The trustee should be someone who is comfortable making financial decisions.
Ideally, this should be someone with some investment experience; generally
I advise my clients to name an individual because, while banks and other
financial institutions can serve as trustees, they’re impersonal,
they charge a lot in fees and they tend to be inflexible, with their own
way of doing things.
You want someone as a trustee whom you can trust, with financial and investment
experience; if feasibale, try to choose someone younger than you, so that
it’s less likely they will die before you.
I recommend naming two successors, in case the first one you name can’t
serve. I encourage my clients to make the decision because if they don’t
have a named successor trustee available it will be up to the court to
appoint a trustee.
Are there Companies that Serve as Trustees in Various Forms of Trusts?
As noted, banks and other financial institutions will serve as trustees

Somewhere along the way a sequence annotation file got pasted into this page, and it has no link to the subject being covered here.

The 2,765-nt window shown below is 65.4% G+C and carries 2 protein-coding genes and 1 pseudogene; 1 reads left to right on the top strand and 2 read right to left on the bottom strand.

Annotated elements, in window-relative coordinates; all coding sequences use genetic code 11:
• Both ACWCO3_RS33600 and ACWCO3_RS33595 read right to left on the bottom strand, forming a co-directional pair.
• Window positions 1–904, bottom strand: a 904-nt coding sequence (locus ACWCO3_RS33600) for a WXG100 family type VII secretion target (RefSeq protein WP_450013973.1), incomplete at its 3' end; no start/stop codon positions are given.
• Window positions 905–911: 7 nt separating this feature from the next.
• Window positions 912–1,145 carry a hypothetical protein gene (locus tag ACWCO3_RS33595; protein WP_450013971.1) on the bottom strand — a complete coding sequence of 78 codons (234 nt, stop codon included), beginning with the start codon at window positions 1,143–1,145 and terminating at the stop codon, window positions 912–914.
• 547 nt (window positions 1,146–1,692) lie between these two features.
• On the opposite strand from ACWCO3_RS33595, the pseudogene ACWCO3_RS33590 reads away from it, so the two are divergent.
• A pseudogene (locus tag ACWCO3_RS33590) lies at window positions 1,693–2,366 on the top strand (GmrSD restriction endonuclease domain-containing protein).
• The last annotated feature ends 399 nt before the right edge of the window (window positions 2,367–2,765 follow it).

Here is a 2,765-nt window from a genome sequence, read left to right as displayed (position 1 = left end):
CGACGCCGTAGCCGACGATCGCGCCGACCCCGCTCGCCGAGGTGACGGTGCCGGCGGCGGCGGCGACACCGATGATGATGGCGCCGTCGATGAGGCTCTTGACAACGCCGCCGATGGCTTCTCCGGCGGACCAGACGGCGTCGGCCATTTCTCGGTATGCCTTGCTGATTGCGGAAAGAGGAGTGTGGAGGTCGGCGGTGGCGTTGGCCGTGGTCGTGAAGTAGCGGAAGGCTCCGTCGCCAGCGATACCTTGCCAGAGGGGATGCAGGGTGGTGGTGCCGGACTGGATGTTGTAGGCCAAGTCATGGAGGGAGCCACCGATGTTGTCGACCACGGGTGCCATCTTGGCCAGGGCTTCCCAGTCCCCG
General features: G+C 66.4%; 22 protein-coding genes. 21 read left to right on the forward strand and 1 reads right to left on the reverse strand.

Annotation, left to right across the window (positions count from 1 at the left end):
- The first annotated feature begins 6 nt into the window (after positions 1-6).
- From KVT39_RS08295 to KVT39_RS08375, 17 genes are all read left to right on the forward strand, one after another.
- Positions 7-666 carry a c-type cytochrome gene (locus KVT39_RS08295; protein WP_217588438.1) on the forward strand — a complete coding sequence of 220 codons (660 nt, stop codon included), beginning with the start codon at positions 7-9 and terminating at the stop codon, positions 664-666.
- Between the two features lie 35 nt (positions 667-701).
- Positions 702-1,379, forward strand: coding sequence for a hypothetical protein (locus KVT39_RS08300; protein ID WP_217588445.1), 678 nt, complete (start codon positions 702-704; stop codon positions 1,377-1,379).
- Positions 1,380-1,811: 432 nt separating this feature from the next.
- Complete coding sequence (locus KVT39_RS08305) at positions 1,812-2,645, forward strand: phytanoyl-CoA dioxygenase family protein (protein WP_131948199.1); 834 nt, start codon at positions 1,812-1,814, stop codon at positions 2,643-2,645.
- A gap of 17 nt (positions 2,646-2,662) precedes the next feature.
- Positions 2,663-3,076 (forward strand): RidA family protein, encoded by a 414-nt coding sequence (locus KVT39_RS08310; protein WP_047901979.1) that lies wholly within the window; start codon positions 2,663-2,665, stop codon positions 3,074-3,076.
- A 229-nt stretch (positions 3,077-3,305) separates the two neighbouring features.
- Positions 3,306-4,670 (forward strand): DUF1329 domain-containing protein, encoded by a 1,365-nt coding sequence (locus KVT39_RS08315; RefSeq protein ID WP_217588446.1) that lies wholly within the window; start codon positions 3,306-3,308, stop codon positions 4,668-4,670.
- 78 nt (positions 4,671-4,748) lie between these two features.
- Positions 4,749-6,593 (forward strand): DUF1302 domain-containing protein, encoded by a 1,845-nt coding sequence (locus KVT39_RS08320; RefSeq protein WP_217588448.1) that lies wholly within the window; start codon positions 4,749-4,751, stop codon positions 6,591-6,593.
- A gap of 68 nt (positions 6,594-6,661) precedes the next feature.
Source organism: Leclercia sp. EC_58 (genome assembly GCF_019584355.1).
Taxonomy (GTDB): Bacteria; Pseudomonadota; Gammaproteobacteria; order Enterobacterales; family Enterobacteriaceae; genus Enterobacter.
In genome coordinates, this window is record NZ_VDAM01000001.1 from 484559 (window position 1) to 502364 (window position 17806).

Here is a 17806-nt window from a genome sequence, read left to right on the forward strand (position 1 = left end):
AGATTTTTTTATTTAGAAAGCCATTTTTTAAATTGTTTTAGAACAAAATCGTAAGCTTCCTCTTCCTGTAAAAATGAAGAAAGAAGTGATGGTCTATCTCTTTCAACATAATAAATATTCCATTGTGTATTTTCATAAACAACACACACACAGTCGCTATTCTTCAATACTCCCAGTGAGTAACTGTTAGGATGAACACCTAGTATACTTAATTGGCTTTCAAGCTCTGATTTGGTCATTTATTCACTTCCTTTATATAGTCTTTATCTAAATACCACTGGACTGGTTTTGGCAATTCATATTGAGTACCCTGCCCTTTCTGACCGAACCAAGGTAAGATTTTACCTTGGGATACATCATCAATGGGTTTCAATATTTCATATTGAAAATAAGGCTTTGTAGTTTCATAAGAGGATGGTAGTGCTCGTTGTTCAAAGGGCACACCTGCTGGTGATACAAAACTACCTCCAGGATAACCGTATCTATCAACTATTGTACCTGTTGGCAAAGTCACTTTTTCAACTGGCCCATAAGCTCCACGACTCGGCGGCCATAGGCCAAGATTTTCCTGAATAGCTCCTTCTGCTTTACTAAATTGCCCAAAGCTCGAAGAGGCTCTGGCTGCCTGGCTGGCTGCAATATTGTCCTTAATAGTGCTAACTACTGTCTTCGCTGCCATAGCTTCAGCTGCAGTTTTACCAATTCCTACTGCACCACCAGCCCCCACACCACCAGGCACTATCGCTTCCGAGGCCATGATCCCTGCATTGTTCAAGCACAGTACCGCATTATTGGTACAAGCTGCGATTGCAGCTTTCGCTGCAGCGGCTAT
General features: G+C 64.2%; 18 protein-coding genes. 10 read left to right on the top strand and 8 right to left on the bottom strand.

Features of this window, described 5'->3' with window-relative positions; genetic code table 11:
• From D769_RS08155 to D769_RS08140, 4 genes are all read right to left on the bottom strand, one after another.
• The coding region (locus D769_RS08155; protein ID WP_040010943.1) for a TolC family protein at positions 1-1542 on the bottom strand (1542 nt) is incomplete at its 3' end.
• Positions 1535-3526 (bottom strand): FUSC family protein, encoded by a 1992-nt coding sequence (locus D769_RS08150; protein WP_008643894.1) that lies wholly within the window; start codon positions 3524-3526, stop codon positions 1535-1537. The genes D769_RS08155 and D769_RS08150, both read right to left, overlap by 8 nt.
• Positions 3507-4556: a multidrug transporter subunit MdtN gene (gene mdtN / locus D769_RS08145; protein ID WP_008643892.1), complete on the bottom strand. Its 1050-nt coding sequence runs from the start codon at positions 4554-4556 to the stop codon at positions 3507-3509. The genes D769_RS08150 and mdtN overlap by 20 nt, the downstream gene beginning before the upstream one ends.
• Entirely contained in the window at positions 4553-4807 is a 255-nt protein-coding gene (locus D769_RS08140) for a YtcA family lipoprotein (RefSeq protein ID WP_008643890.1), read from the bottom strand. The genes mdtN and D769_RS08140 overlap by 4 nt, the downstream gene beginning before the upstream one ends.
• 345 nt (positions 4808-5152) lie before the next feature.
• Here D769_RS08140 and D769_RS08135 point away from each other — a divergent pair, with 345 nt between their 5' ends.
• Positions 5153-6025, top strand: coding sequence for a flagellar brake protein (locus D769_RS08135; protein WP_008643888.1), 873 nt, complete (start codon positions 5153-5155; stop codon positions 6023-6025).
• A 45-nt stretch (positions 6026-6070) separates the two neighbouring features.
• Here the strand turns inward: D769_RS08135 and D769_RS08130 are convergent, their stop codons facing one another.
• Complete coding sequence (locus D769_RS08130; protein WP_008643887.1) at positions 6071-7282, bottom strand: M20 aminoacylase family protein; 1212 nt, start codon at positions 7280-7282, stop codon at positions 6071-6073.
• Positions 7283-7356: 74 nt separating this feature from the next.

and, sometimes, if a very wealthy individual has a trust with a lot of
money and a complicated mix of assets, a higher level of financial sophistication
in managing those assets may be necessary, so you might consider that.
Wealthy individuals often have a good relationship with their bank and
if their banker is familiar with their finances and assets, that may be
a good choice; financial institutions generally do a very good job, and
they are held to a higher level of duty because they’re after all
The downside is, they will generally charge a very substantial fee and
they’ll be inflexible for the most part; that’s the price
you pay in naming a professional financial institution come in. There
are also individual professional fiduciaries, who are licensed by the
state; they’re who the court will appoint if they have to step in
an appoint a new trustee. These people will do a good job, they’re
licensed by the state, but for the most part, I will strongly encourage
my clients to name as successor trustees individuals whom they know and trust.
What Life Events Generally Precipitate the Formation of a Trust?
At a minimum, everyone should have a will. In California, your will is
subject to probate if you have assets worth more than $150,000. To avoid
going through probate, you should strongly consider setting up a living trust.
Another thing to consider about a living trust is that it provides for
your needs should you become disabled or incompetent. It puts everything
in one place and makes your needs clear, so you get to make decisions
and not the state.
For more information on
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